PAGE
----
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What can having an eye test tell you about critical reflection?

by Liam McNicholas on March 15

Are there two scarier words in early education than “critical reflection”?

We know from Australian Children’s Education and Care Quality Authority (ACECQA) data that it’s the element of the National Quality Standard (NQS) that is most likely to be “Not Met” during Assessment and R Checks. In talking with educators and leaders, we know it can lead to frustration and confusion. What is it about critical reflection that makes it such a big challenge? How can we rise to the challenge, ‘crack the code’, and make it a part of everyday practice in our ?

Let’s think about why almost 1 in 5 are not meeting the requirements under the NQS for critical reflection. The first challenge is just working out what critical reflection is. It’s a complex concept that can mean different things to different people. At its most basic level, critical reflection is about looking at our work as educators deeply, and seeing what we do from different perspectives.

That leads us to our second challenge – engaging in critical reflection is difficult. Educators work incredibly hard in complex jobs that demand a lot of them physically, emotionally and mentally. It’s a tough ask to turn around at the end of the day and say: “By the way I need to you to think really deeply about what you do and think about some different approaches to and different perspectives on your work”.

It’s important that we acknowledge this. It’s not simply a matter of asking educators to “just do it”. We need to think about how we can support critical reflection in ways that also support educator wellbeing.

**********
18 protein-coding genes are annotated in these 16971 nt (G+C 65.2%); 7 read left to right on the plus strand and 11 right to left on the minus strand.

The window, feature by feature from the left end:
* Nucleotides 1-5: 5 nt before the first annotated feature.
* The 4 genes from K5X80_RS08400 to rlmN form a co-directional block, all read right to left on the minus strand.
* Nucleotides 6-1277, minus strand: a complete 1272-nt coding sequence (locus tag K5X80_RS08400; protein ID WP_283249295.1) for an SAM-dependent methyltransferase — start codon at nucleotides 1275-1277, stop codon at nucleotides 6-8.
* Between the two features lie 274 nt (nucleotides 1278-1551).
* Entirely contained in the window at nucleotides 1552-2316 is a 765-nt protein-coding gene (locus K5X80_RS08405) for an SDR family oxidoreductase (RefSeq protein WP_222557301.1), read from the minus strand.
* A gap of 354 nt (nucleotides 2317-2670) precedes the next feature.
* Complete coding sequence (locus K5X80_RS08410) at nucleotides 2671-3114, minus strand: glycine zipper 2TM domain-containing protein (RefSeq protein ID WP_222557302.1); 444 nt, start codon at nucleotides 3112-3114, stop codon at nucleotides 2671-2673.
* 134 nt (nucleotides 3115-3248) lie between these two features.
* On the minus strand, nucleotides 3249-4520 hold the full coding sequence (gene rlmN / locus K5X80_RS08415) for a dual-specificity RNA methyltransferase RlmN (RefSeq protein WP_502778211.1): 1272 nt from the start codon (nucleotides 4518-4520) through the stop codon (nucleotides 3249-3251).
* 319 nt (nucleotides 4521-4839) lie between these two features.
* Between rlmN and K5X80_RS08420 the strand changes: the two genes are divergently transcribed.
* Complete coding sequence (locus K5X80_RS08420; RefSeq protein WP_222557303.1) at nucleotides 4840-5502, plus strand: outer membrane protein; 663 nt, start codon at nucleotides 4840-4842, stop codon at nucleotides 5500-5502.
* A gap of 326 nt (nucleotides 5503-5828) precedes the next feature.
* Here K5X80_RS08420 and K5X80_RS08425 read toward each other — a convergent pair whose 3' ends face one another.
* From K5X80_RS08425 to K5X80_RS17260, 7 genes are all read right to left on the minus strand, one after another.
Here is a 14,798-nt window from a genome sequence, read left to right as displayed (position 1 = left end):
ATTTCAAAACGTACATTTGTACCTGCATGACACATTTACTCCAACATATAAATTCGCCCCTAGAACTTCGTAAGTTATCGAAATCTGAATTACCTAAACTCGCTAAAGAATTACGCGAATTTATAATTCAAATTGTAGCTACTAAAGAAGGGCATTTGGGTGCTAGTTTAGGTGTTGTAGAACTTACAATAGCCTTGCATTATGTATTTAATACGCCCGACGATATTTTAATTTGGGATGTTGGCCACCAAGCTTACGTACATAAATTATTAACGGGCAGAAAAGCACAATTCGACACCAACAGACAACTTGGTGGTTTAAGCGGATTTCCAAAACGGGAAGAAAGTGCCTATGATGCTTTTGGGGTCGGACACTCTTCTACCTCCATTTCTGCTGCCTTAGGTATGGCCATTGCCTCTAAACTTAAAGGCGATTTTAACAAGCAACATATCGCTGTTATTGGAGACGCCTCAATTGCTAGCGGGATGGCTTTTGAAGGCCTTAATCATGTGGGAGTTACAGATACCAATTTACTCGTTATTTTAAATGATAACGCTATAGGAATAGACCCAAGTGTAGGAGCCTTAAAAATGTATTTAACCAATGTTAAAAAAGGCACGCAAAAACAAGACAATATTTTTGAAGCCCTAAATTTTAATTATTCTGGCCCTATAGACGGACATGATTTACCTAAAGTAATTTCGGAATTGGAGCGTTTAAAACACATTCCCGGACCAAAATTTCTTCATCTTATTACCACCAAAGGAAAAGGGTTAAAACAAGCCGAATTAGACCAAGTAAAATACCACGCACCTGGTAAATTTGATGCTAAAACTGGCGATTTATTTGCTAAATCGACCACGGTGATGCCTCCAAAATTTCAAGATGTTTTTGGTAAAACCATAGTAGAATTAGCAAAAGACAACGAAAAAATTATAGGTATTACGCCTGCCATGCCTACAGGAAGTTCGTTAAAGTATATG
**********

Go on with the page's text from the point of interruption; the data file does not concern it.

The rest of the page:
The third and final big challenge is how we make critical reflection visible in our services – to put it bluntly, how do we prove to the regulatory authority that we do it when it’s time for Assessment and Rating?

Let’s think about each of those challenges.

It is most important that we understand what critical reflection is – if we don’t understand it, we can’t do it effectively. The way I consider critical reflection is by likening it to when I go to my annual eye test at the optometrist. This might sound like a strange metaphor for my early education practice, but I promise it makes sense!

Earlier I wrote that critical reflection is about seeing things from different perspectives. That can be hard to picture, but it’s exactly what happens when we sit down in the optometrist’s chair and the large lens machine that goes over our face is wheeled towards us. We walk into the office with our normal eyesight, seeing things the way we always see them. Then, different kinds of lenses are placed in front of eyes and we start to see things very differently. Things become fuzzy, or more clear, seem further away, or closer. We notice things we didn’t notice before, and we have to really focus to complete the test. Sometimes, these different lenses help us see that what we thought was 20:20 vision was actually not that good, and we need help to see things more clearly.

That’s what critical reflection is all about. Our eyesight is our view of our work, the centre and how children learn. The lenses are different perspectives, different theories and different ways of thinking about what we do. They make us see things differently than the way we usually do and force us to focus to see things with clarity.